In recent weeks, social media has been ablaze with opinions over what does or does not constitute an “appropriate” protest.
This piece, however, is about a much older controversy.
Exactly five hundred years ago (this month) an act of dissent began that was far more incendiary than a few athletes kneeling for an anthem.
In the heart of Germany, a young monk named Martinus Ludher (Martin Luther) felt compelled to speak out against the abuses of his church—and particularly, against the unjust selling of indulgences.
Yet while many celebrate Luther’s legacy this year, it bears noting that he was hardly a hero to many at the time.
Protests, it seems, can be variously interpreted.
Thanks to J. Gutenberg’s 15th century invention of “social media,” one can still access a plethora of medieval memes depicting the Reformer in all manner of unflattering ways.
There was Luther as the beast of Revelation; Luther as the devil’s bagpipe (below); and Luther as a sex-crazed infidel who wanted only to satisfy his lust and break his vow of celibacy.
Like and share if you agree!!! –proclaimed the Hapsburg troll farms.
On the other side, the pope was also lampooned in a variety of viral
.gifs, er… pamphlets.
The holy father was here depicted as a bare-breasted dragon with the head of an ass; and as a decrepit pseudo-Jew riding a pig while holding a pile of steaming excrement.
Apparently, the poop emoji is hardly new.
Nor, sadly, is anti-Semitism.
In response to Luther’s protest, the Holy Roman Emperor himself decided to weigh in. And in 1521, at the Diet of Worms (not a .gif), Charles V pronounced a somber “SAD!” over the idea of justification by faith alone.
Oddly, however, the interjection of a world leader only fueled the fire.
Luther’s protest spread.
BLOOD AND SWORD
In the wake of such polarization, one might hope that the following decades would bring a return to civility between the factions—both claiming to be Christians.
It did not.
So while the fruit of the Reformation is now seen in ideas like sola gratia, sola fide, and sola scriptura (grace alone; faith alone; Scripture alone)—the more immediate fruit was the Thirty Years War: the deadliest religious conflict in European history.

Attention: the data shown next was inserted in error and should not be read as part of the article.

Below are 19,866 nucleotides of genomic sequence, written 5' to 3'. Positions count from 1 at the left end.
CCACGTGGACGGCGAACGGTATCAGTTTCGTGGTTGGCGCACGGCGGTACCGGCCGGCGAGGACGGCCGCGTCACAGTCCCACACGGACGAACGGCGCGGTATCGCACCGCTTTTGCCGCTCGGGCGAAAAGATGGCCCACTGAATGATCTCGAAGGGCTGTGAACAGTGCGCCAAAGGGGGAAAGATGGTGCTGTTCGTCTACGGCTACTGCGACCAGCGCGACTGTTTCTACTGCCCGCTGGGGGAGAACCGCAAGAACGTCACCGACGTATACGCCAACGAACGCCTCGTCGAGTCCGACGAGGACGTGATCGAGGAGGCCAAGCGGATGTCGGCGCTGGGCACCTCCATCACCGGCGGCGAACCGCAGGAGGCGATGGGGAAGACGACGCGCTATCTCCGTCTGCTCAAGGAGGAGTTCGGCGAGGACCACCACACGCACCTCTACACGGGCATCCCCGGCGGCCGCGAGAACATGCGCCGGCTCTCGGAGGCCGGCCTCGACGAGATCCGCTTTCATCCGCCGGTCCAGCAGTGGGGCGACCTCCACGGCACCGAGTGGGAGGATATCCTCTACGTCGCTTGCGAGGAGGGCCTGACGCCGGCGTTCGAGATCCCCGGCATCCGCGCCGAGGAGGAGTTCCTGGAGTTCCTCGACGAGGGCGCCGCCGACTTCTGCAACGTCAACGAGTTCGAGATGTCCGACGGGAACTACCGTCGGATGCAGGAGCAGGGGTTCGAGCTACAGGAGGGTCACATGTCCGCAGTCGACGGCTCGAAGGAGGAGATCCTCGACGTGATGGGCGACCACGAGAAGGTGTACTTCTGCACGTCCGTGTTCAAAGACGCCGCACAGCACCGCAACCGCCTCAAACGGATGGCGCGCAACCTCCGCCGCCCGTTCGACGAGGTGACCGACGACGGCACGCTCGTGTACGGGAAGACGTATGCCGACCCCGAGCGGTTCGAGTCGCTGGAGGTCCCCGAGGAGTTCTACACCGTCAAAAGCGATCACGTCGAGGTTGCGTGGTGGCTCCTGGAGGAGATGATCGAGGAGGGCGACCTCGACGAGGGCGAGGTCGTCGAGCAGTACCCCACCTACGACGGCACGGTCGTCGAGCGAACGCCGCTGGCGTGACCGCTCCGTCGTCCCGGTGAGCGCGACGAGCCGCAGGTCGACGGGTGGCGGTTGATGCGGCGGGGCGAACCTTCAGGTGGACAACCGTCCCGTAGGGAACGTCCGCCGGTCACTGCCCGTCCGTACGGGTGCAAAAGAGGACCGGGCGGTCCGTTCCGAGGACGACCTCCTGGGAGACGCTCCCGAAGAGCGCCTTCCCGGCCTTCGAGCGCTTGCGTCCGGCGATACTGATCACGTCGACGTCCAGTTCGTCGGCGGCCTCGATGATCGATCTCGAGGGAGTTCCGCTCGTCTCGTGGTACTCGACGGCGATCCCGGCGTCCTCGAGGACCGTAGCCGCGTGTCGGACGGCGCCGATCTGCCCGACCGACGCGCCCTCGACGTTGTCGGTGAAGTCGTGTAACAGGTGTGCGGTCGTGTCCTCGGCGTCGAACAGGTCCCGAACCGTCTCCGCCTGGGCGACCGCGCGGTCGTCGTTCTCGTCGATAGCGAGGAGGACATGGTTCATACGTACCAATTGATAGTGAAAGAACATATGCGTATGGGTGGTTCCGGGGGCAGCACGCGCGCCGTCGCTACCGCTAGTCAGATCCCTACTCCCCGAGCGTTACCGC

Many cite this bloodshed today as a reason why Europe became aggressively post-Christian in the years to follow. The idea was that strong theological commitments invariably bring bloodshed. And while the twentieth century would show that atheists can wage jihad even more effectively (#Marxism), the damage was done.
WORTH THE TROUBLE?
So was Luther’s protest worth it?
I think it was–although I don’t agree with all his tactics.
As a Protestant myself (though one with great respect for Catholicism, and for my Catholic brothers and sisters), I tend to think that the Reformation was necessary, not least because the gospel badly needed a retrieval from the tentacles of medieval tradition.
Even so, Martin Luther was a terribly imperfect activist.
Believing that all his adversaries were literally in league with Satan, Luther often chose the most profane words and images imaginable. (I’ll let you Google it.)
He had seemingly never met an ad hominem—or a reference to the human G.I. tract—that he disliked, and he shared more than his share of “fake news” stories, especially against the Jews.
His treatment of “law” and “gospel” sometimes verged toward anti-nomianism. And his anti-Semitism made the Holocaust more possible in modern Germany (though most of the blame for this lies elsewhere).
Partly to shore up political connections, he once commanded that the “murderous, thieving hordes of peasants” be slaughtered in the most inhumane of terms. And while some of these peasants were indeed both murderous and thieving (see Münster), others were just poor farmers who had been frightfully oppressed by local lords.
Apparently revolts against an over-taxing monarchy can also be variously interpreted.
What then is the point of this history lesson?
To be sure, every act of protest is unique–as is every “protestant.”
Thus it would be wrong to equate any of them, just as it would be wrong to declare every protest praiseworthy. Some are not.
Even so, we fool ourselves if we think that any act of dissent was ever deemed “appropriate” at the time. That’s just not how it works.
Just ask the other Martin Luther. In 1966, Gallup registered MLK’s disapproval rating at 63%, while only 32% of Americans approved of him. Yet in 1999, MLK ranked #1 amongst U.S. citizens to be voted on.
Apparently it takes more than flash polls or “gut feelings” to discern morality.
And perhaps in one instance, it took a chronically cussing and perpetually constipated monk to get a needed conversation going.
Happy (early) Reformation Day.